Doris Day

Guardian obituary:

Doris Day, who has died aged 97, was a singer who came out of the big-band boom of the 1940s to become one of Hollywood’s top box-office stars throughout the 50s and 60s. She had a honey voice, short, buttercup-coloured hair, a sunny smile – and as many scruples as freckles. If Marilyn Monroe was the “girl downtown” at 20th Century Fox, Day was the archetypal “girl next door” at Warners.

Day was first seen as a spunky but naive showgirl in more than a dozen candyfloss Warner Bros musicals between 1948 and 1955. Then, from 1959 until her retirement from the big screen in 1968, she became a sophisticated urban woman defending her honour and independence in a series of glossy, sex-battle romantic comedies for Universal Studios.

During this crowning period of her film career, she showed a real flair for comedy. Wearing dotty hats and stylish Jean Louis gowns, she played a series of women determined not to sacrifice their independence for the sake of a man or, at least, without a fight. This was best displayed in the three entertaining romantic comedies she made opposite Rock Hudson: Pillow Talk (1959), which earned her an Oscar nomination as best actress), Lover Come Back (1961) and Send Me No Flowers (1964), in which the pair were rivals-cum-lovers, she a decent working girl, he an amorous rogue. At one stage in Lover Come Back, someone compares Hudson to a bad cold. Day replies: “There are two ways to handle a cold. You can fight it or you can give in and go to bed with it.”

Day played variations of the same character in That Touch of Mink (1962), with Cary Grant; Move Over, Darling and The Thrill of It All (both 1963), with James Garner; and Do Not Disturb (1965) and The Glass Bottom Boat (1966), with Rod Taylor, but none of these later leading men provided the chemistry she had had with Hudson.

Of her film persona in the 60s, the critics Jane Clarke and Diana Simmonds wrote that Day “confronts the male and forces him to modify his attitudes and behaviour. Moreover, saying no to manipulative sexual situations is not the same as clinging to one’s virginity.”

Day might have lived a charmed existence in many of her movies, but her life was not all sunshine and roses. She was born in Cincinnati, Ohio, of German ancestry and when she was eight years old, her parents – William Kappelhoff, a music teacher, and Alma (nee Welz) – split up. When Doris was 15, her promising career as a dancer was halted by a car accident. She had a lengthy recovery, during which her mother encouraged her to start singing after hearing her daughter joining in with singers including Ella Fitzgerald on the radio. “There was a quality to Ella’s voice that fascinated me, and I’d sing along with her, trying to catch the subtle ways she shaded her voice, the casual yet clean way she sang the words,” Day recalled.

She began a career as a vocalist with Barney Rapp’s band in 1939. It was Rapp who got her to change her name to Doris Day after hearing her sing Day After Day. Initially, she thought the name sounded “phoney”, but she gradually accepted that Kappelhoff was a little too long for the marquee outside the theatre.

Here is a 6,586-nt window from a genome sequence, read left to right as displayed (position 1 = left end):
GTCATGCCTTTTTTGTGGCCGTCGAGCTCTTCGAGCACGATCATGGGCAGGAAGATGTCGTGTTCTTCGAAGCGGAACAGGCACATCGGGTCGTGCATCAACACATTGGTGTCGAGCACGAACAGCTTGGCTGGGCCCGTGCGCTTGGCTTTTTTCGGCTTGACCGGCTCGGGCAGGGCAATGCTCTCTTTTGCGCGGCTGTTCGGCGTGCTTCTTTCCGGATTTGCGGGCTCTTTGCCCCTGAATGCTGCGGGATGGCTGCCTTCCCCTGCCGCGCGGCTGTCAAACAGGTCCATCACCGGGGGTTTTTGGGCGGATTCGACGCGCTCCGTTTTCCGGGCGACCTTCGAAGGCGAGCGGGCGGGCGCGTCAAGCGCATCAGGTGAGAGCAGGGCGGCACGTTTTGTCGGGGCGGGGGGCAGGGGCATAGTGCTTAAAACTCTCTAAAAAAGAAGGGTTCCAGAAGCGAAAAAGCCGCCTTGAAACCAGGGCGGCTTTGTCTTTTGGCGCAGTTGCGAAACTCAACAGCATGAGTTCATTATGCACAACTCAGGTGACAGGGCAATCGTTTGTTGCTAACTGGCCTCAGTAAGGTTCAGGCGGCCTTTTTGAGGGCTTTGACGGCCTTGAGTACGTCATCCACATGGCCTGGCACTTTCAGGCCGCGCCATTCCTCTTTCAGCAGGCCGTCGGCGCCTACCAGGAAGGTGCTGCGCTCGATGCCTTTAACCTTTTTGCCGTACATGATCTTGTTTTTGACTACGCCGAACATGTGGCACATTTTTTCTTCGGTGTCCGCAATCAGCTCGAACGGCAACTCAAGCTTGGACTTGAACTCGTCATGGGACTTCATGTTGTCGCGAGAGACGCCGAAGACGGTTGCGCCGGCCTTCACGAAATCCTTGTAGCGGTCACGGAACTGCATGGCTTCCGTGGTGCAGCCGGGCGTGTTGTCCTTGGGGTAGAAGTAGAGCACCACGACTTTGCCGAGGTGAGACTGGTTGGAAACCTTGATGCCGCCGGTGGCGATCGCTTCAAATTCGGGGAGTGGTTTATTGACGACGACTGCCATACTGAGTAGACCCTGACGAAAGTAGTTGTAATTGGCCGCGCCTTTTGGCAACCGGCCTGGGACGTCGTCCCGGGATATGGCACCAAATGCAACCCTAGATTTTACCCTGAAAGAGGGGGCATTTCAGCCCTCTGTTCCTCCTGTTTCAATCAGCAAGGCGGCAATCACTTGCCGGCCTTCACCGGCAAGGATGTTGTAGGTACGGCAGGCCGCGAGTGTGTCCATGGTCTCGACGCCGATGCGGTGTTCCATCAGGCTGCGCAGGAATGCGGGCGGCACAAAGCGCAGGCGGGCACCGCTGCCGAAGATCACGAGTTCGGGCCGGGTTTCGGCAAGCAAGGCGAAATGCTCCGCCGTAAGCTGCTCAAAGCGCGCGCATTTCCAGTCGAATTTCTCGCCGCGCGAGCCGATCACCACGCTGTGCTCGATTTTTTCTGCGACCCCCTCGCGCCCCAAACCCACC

While on the road with the band in 1941, aged 19, she married the trombonist Al Jorden, with whom she had a son, Terry. Jorden turned out to be a jealous wife-beater. They divorced in 1943. At the same time, Day was making an impression with Les Brown and His Band of Renown. In 1945, she had a hit with their recording of Sentimental Journey, which coincided with the end of the second world war in Europe and became an unofficial homecoming theme for many veterans.

After a second unhappy marriage, to the saxophonist George Weidler, ended in divorce in 1949, luck was on her side when Betty Hutton got pregnant just before the shooting of Romance on the High Seas (1948) at Warners. Day was given top billing in her first feature by the film’s producer-director, Michael Curtiz, after she delivered an emotional version of George and Ira Gershwin’s Embraceable You at the audition. Impressed by her voice and wholesome good looks, Curtiz signed her to a film contract, although she had never acted before.

Day’s debut movie, which had her singing five songs, including the Oscar-nominated It’s Magic (the film’s title in the UK), was the first of a series of lightweight Warners musicals tailored for her, for which her singing was the raison d’être. Most of her numbers were performed in nightclubs or in stage shows; they seldom advanced the plot, although they sometimes reflected the state of mind of the innocent character she was playing.

The freshness and vitality of her singing and personality blew the cobwebs off the plots of My Dream Is Yours (1949), Tea for Two (1950), Lullaby of Broadway (1951), I’ll See You in My Dreams (1951) and April in Paris (1952), all named after the hit songs featured in the films. Far better were two charming, small-town period idylls, co-starring the clean-cut, handsome baritone Gordon MacRae: On Moonlight Bay (1951) and By the Light of the Silvery Moon (1953). Her pairing with Frank Sinatra in Young at Heart (1954) was more interesting as he was all scowls, she all smiles. It was a period during which she was voted by servicemen in Korea as “the girl we would most like to take a slow boat back to the States with.